Laundry water and drinking water were expected to remain unmixed, thankfully. According to Cybulskie, many legal documents reflect this rule. But laundry workers must have had to deal with a fair amount of jerks who insisted on breaking this rule. “There were separate places where you would have water that was just for laundry, so laundresses would get really angry if you watered your animals there,” she says, presumably because feces and urine would be involved with this pit stop. “And they would get really angry if tanners were washing their stuff off there,” because—and we’re just going out on a limb here—perhaps more feces and urine?
For most people, the term “medieval medicine” doesn’t evoke many good images. Pre-germ-theory medical practices didn’t always miss the mark, though. “People were doing stuff like cautery. They were doing stuff like suturing. They knew you had to keep a wound clean. They knew you had to keep it dry,” says Cybulskie. “You didn’t necessarily need to know about the actual bacteria to know that if there’s dirt in it, it will fester and you will die. This was a time where people were on the battlefield a lot. Or day-to-day injuries, they could go bad really fast, because you didn’t have antibiotics.”
Keyhole peek into world of medieval medicine: making medication, or perhaps learning to make it (BL Sloane 6, 15th c) pic.twitter.com/ZAYktufhpW
— Erik Kwakkel (@erik_kwakkel) February 19, 2015
That doesn’t mean that they didn’t accidentally tap into antibiotic properties. “They used a few things that are really, I think, fascinating. One was honey. Honey is antibacterial; this has been shown today. So they would put honey on wounds and use it to clean them out. And it’s sticky, so it keeps stuff together,” says Cybulskie. “Also, they used to pack wounds with moss because moss is absorbent. They didn’t realize that some forms of moss will grow penicillin. So that worked.” Some of the recipes include ingredients you still might see floating around the internet today as possible homeopathic remedies, such as this one using betony and vervain, recounted in The Medieval Housewife:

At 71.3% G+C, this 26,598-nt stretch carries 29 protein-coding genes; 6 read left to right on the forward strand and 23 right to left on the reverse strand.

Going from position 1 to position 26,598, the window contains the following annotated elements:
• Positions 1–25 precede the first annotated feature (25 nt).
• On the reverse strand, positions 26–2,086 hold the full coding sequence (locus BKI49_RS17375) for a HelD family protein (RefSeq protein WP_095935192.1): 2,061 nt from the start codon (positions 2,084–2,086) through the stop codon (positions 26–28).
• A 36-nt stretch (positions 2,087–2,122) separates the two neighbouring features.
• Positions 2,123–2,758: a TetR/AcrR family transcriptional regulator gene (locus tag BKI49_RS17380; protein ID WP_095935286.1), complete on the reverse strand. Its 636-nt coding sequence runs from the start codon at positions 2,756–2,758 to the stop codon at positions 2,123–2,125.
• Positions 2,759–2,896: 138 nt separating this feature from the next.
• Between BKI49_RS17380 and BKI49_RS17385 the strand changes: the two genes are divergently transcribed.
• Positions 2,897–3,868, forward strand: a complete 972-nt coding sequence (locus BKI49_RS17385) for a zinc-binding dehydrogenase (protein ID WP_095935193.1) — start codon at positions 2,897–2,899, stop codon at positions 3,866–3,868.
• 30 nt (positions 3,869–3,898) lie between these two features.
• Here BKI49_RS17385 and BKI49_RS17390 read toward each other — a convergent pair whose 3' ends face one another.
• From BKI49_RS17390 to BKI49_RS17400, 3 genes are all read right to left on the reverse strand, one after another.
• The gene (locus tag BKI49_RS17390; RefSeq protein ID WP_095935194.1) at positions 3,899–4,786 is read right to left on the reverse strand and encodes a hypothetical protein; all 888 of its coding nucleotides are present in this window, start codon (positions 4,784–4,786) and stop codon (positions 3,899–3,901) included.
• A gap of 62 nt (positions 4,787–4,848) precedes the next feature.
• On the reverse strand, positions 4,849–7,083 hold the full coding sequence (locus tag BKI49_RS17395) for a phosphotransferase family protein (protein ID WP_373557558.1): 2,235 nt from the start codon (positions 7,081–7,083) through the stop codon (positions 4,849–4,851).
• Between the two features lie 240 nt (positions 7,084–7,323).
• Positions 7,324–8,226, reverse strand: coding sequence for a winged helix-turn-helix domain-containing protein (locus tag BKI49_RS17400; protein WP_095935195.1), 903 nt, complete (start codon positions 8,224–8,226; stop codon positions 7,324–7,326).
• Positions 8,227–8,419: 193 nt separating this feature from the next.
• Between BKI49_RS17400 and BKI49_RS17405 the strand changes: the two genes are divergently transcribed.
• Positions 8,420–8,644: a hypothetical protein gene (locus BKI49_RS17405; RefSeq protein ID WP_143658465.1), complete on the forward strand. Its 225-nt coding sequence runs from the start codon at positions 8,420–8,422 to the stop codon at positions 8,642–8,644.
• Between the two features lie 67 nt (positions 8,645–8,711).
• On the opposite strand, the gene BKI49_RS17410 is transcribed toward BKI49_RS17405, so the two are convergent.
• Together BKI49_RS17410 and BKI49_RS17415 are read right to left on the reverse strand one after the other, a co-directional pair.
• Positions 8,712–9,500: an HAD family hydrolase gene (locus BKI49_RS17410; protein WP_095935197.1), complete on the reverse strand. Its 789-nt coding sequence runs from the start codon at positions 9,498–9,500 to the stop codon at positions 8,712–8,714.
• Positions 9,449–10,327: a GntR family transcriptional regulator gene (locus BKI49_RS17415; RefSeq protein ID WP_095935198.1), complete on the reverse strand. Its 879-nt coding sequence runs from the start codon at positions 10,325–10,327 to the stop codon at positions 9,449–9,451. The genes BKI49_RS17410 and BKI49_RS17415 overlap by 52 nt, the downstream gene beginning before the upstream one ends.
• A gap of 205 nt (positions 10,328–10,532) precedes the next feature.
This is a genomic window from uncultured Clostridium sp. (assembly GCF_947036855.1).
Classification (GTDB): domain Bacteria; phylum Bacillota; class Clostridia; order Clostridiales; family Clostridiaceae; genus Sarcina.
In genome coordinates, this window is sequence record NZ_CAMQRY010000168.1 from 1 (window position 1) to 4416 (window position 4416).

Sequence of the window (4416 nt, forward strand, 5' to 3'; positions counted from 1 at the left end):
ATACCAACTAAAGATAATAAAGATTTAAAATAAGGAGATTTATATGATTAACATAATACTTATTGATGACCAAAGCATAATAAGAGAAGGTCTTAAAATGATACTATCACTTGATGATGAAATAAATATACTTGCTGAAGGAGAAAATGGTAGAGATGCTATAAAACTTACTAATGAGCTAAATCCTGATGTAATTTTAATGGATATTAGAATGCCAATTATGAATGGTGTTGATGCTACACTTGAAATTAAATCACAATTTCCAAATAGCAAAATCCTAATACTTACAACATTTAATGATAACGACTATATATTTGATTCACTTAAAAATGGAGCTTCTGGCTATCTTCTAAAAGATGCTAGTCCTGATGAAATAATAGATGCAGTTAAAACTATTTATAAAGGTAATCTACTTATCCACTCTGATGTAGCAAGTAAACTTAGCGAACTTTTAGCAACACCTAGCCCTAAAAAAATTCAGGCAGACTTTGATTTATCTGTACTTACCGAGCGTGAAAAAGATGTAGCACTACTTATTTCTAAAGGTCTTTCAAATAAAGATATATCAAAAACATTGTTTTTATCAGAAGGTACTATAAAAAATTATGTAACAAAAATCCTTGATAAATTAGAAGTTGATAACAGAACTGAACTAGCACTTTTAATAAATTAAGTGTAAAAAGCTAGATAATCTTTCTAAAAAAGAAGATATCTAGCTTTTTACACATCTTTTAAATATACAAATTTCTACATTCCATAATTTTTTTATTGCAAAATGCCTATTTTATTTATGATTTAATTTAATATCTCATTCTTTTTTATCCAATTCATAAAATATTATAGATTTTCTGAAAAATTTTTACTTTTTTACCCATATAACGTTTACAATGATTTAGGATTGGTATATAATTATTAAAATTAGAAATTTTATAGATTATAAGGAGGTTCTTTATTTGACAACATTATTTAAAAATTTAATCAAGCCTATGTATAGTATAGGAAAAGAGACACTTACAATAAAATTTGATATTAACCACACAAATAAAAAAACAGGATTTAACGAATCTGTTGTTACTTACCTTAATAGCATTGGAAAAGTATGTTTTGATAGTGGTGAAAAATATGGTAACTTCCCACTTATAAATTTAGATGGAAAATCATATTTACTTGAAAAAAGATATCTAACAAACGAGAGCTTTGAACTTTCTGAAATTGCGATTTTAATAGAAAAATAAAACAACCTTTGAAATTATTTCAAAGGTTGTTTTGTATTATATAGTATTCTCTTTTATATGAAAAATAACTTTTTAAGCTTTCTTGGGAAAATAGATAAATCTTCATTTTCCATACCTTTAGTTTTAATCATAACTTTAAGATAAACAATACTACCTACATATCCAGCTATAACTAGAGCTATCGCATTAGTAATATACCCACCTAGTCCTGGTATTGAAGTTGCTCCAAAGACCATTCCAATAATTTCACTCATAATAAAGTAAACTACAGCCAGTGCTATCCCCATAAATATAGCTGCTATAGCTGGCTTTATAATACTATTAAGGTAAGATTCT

For the migraine—take half a dishful of barley, one handful each of betony, vervain and other herbs good for the head and when they be well boiled together, take them up and wrap them in a cloth and lay them to the sick head and it shall be whole.
So, they got a surprising amount right, or nearly right, given the theoretical framework they were working with. Still, they got some things very, very wrong. For example, this deeply unsettling “cure:”
To cure gout. Boil a red-haired dog alive in oil until it falls apart. Then add worms, hog’s marrow and herbs. Apply the mixture to the affected parts. Or take a frog when neither sun nor moon is shining. Cut off its hind legs and wrap them in deer skin. Apply the right to the right and the left to the left foot of the gouty person and without doubt he will be healed.